Obviously, you can customize the installation of any of these rides. For example, the Mack Interactive Boat Ride would be pretty darned boring without a themed space surrounding it.

But going with established ride systems allows a start-up park (or a park looking to expand) to get some pretty nice attractions in place for a reasonable price, provided they select the best options.

So this all is another way of asking... what rides would you like to see added to your dream park that aren't Disney- or Universal-exclusive custom systems?

From AJ Hummel on May 29, 2014 at 3:53 PM

Anon, think about what you would find at a Six Flags or Cedar Fair park. There are a few exceptions, but for the most part all those are "off the shelf" rides. These are basically rides that manufacturers either have a stock model for or use standardized technology across all ride systems. The layout or theme may be unique, but that doesn't make rides lose their "off the shelf" status. For example, Silver Bullet at Knott's and Batman at SFMM are very different rides but are both B&M inverted coasters, so they are "off the shelf" attractions.

As for my "off the shelf" park, here are the attractions I would include (mainly based on what's popular right now)...

Opening Day Lineup:

Thrill Rides:

Bolliger & Mabillard Inverted Coaster
Rocky Mountain Coaster (either Wood or Steel)
Intamin Drop Tower
Funtime Star Flyer

Family Rides:

Gerstlauer Family Coaster
Larson Flying Scooters
Zamperla Skater Coaster
Chance Pirate Ship
SimEx-Iwerks Simulator
Standard Amusement Park Staples (Carousel, Ferris Wheel, Log Flume, Train Ride, etc.)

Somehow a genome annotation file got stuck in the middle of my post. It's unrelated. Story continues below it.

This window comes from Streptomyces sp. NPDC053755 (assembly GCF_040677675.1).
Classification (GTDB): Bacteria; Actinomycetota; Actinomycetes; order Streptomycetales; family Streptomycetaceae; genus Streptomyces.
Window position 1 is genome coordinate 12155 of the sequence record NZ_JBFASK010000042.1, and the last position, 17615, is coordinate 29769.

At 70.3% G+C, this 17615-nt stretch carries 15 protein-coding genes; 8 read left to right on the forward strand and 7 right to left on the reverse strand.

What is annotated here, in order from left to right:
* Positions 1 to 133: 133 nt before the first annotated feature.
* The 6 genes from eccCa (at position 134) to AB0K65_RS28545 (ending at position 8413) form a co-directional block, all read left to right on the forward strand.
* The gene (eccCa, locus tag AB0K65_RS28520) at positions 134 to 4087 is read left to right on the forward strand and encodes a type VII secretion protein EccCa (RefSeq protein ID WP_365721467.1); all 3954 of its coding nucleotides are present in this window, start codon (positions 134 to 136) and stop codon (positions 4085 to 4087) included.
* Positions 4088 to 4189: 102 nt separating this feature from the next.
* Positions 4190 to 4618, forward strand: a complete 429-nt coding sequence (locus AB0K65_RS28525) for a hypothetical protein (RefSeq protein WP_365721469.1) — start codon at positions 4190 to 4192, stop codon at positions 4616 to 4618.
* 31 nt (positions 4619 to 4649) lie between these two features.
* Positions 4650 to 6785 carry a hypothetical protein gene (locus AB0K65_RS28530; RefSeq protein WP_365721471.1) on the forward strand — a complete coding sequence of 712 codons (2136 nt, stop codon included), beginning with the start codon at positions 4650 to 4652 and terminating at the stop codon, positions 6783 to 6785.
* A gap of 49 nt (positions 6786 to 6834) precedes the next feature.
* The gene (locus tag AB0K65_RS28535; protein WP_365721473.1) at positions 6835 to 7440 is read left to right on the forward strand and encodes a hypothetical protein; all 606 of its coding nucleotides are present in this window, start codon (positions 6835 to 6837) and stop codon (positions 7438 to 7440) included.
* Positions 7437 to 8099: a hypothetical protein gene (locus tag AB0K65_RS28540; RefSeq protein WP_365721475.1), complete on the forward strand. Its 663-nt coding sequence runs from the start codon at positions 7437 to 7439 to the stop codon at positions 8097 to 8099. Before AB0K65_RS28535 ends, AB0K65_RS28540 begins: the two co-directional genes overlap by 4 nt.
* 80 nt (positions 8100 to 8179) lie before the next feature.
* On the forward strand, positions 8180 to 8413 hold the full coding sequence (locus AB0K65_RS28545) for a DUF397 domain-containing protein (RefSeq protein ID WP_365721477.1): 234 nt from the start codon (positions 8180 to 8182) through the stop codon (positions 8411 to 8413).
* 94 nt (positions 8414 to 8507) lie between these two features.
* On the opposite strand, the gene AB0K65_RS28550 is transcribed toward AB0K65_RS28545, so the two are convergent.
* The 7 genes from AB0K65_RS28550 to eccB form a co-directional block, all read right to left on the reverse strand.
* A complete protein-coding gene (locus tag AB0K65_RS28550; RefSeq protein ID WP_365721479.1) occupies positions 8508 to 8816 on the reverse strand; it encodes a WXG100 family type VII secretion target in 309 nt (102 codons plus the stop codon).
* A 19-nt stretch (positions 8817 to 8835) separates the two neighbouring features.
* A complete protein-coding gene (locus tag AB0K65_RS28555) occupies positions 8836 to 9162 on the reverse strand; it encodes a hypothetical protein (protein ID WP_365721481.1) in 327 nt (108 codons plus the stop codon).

Kiddie Rides:

Zamperla Family Gravity Coaster
Zamperla Kiddie Ride Package (Kang-a-Bounce, Kite Flyer, Tea Cups, etc.)

Waterpark:

ProSlide Behemoth Bowl
ProSlide Tornado Wave
ProSlide Speed Slides (Free Fall, Super Loop)
Standard Water Park attractions (Wave Pool, Lazy River, etc.)

Five Year Plan:

Thrill Rides:

S&S El Loco
Chance Rides Hyper GT-X
Larson Fireball
Zamperla Discovery

Family Rides:

Gerstlauer Bobsled Coaster
Mack Rides Twist 'n' Splash

Kiddie Rides:

Zamperla Dragon

Waterpark:

ProSlide Speed Slides (Turbo Twisters)
ProSlide Serpentine Slides (Pipelines)

Lots of Zamperla here, but I really think they are the best for modern kids rides. This may not exactly fit the original parameters (i.e. not necessary the best individual attractions, but an overall complete and balanced lineup), but would probably still be a successful park in today's market.

From David L. on May 29, 2014 at 6:30 PM

A log flume is always a win. Or maybe a Mack water coaster? I personally think that the Mack interactive boat rides are vastly over-rated, but my only experience is with Dollywood's version. I'm also not quite the target audience. Also, how about a Scrambler or a Troika? They are always quite fun.

From James Trexen on May 29, 2014 at 8:17 PM

Assuming no lawsuits, how about the following?